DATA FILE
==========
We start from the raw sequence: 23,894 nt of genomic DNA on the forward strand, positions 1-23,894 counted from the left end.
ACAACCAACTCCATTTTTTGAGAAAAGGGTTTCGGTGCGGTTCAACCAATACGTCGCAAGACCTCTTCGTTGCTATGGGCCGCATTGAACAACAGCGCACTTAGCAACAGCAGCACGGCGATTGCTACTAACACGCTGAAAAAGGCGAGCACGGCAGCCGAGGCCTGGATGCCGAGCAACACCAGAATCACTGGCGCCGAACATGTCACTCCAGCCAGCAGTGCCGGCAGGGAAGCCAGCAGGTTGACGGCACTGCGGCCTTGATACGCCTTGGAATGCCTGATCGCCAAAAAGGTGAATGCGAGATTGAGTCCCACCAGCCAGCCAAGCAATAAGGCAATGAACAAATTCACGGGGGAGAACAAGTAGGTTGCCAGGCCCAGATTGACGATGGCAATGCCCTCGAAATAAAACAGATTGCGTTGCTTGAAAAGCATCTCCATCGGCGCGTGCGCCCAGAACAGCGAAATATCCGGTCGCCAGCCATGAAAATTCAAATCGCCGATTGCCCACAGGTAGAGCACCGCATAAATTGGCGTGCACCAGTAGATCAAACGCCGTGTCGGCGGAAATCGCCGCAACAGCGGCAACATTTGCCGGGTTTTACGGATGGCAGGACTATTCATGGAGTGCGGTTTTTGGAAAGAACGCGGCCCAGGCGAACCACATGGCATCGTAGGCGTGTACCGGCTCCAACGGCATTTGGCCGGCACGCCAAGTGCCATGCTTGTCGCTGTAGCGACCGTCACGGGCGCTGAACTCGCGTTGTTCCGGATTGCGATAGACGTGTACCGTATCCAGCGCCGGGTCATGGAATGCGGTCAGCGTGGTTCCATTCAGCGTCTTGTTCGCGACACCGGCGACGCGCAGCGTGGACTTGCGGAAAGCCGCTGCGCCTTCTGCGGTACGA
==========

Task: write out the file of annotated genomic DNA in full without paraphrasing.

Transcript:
We start from the raw sequence: 23,894 nt of genomic DNA on the forward strand, positions 1-23,894 counted from the left end.
ACAACCAACTCCATTTTTTGAGAAAAGGGTTTCGGTGCGGTTCAACCAATACGTCGCAAGACCTCTTCGTTGCTATGGGCCGCATTGAACAACAGCGCACTTAGCAACAGCAGCACGGCGATTGCTACTAACACGCTGAAAAAGGCGAGCACGGCAGCCGAGGCCTGGATGCCGAGCAACACCAGAATCACTGGCGCCGAACATGTCACTCCAGCCAGCAGTGCCGGCAGGGAAGCCAGCAGGTTGACGGCACTGCGGCCTTGATACGCCTTGGAATGCCTGATCGCCAAAAAGGTGAATGCGAGATTGAGTCCCACCAGCCAGCCAAGCAATAAGGCAATGAACAAATTCACGGGGGAGAACAAGTAGGTTGCCAGGCCCAGATTGACGATGGCAATGCCCTCGAAATAAAACAGATTGCGTTGCTTGAAAAGCATCTCCATCGGCGCGTGCGCCCAGAACAGCGAAATATCCGGTCGCCAGCCATGAAAATTCAAATCGCCGATTGCCCACAGGTAGAGCACCGCATAAATTGGCGTGCACCAGTAGATCAAACGCCGTGTCGGCGGAAATCGCCGCAACAGCGGCAACATTTGCCGGGTTTTACGGATGGCAGGACTATTCATGGAGTGCGGTTTTTGGAAAGAACGCGGCCCAGGCGAACCACATGGCATCGTAGGCGTGTACCGGCTCCAACGGCATTTGGCCGGCACGCCAAGTGCCATGCTTGTCGCTGTAGCGACCGTCACGGGCGCTGAACTCGCGTTGTTCCGGATTGCGATAGACGTGTACCGTATCCAGCGCCGGGTCATGGAATGCGGTCAGCGTGGTTCCATTCAGCGTCTTGTTCGCGACACCGGCGACGCGCAGCGTGGACTTGCGGAAAGCCGCTGCGCCTTCTGCGGTACGA